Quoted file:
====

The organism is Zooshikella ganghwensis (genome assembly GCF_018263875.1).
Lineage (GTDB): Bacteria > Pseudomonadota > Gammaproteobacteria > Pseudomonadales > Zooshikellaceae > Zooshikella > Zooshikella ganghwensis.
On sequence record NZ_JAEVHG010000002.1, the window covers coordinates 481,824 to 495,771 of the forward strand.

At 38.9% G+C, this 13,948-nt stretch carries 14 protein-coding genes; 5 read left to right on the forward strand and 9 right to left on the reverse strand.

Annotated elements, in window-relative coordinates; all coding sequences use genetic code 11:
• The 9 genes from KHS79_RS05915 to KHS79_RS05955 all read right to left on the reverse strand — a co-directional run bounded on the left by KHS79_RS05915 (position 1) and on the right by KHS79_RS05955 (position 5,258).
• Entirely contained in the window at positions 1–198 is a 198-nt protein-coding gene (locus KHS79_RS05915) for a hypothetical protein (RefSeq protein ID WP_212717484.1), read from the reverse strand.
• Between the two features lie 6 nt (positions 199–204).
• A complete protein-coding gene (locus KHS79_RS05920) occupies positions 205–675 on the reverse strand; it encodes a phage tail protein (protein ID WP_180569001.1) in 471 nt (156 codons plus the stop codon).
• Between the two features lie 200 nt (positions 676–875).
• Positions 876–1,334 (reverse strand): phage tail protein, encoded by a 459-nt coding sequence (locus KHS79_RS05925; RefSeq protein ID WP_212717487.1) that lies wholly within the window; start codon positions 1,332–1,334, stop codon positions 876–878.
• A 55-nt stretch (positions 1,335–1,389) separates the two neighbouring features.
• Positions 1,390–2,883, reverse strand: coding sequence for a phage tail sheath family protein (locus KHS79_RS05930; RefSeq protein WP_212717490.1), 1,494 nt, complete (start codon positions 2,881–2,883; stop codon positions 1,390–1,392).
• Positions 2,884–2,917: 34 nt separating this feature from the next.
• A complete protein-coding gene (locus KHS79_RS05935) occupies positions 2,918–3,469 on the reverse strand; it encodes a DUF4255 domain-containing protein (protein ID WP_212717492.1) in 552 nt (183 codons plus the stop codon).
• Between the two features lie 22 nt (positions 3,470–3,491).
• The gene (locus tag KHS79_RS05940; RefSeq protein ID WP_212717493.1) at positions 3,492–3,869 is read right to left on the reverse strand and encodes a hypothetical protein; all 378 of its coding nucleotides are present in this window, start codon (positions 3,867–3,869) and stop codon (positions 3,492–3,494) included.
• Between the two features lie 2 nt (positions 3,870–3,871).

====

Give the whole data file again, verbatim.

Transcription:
The organism is Zooshikella ganghwensis (genome assembly GCF_018263875.1).
Lineage (GTDB): Bacteria > Pseudomonadota > Gammaproteobacteria > Pseudomonadales > Zooshikellaceae > Zooshikella > Zooshikella ganghwensis.
On sequence record NZ_JAEVHG010000002.1, the window covers coordinates 481,824 to 495,771 of the forward strand.

At 38.9% G+C, this 13,948-nt stretch carries 14 protein-coding genes; 5 read left to right on the forward strand and 9 right to left on the reverse strand.

Annotated elements, in window-relative coordinates; all coding sequences use genetic code 11:
• The 9 genes from KHS79_RS05915 to KHS79_RS05955 all read right to left on the reverse strand — a co-directional run bounded on the left by KHS79_RS05915 (position 1) and on the right by KHS79_RS05955 (position 5,258).
• Entirely contained in the window at positions 1–198 is a 198-nt protein-coding gene (locus KHS79_RS05915) for a hypothetical protein (RefSeq protein ID WP_212717484.1), read from the reverse strand.
• Between the two features lie 6 nt (positions 199–204).
• A complete protein-coding gene (locus KHS79_RS05920) occupies positions 205–675 on the reverse strand; it encodes a phage tail protein (protein ID WP_180569001.1) in 471 nt (156 codons plus the stop codon).
• Between the two features lie 200 nt (positions 676–875).
• Positions 876–1,334 (reverse strand): phage tail protein, encoded by a 459-nt coding sequence (locus KHS79_RS05925; RefSeq protein ID WP_212717487.1) that lies wholly within the window; start codon positions 1,332–1,334, stop codon positions 876–878.
• A 55-nt stretch (positions 1,335–1,389) separates the two neighbouring features.
• Positions 1,390–2,883, reverse strand: coding sequence for a phage tail sheath family protein (locus KHS79_RS05930; RefSeq protein WP_212717490.1), 1,494 nt, complete (start codon positions 2,881–2,883; stop codon positions 1,390–1,392).
• Positions 2,884–2,917: 34 nt separating this feature from the next.
• A complete protein-coding gene (locus KHS79_RS05935) occupies positions 2,918–3,469 on the reverse strand; it encodes a DUF4255 domain-containing protein (protein ID WP_212717492.1) in 552 nt (183 codons plus the stop codon).
• Between the two features lie 22 nt (positions 3,470–3,491).
• The gene (locus tag KHS79_RS05940; RefSeq protein ID WP_212717493.1) at positions 3,492–3,869 is read right to left on the reverse strand and encodes a hypothetical protein; all 378 of its coding nucleotides are present in this window, start codon (positions 3,867–3,869) and stop codon (positions 3,492–3,494) included.
• Between the two features lie 2 nt (positions 3,870–3,871).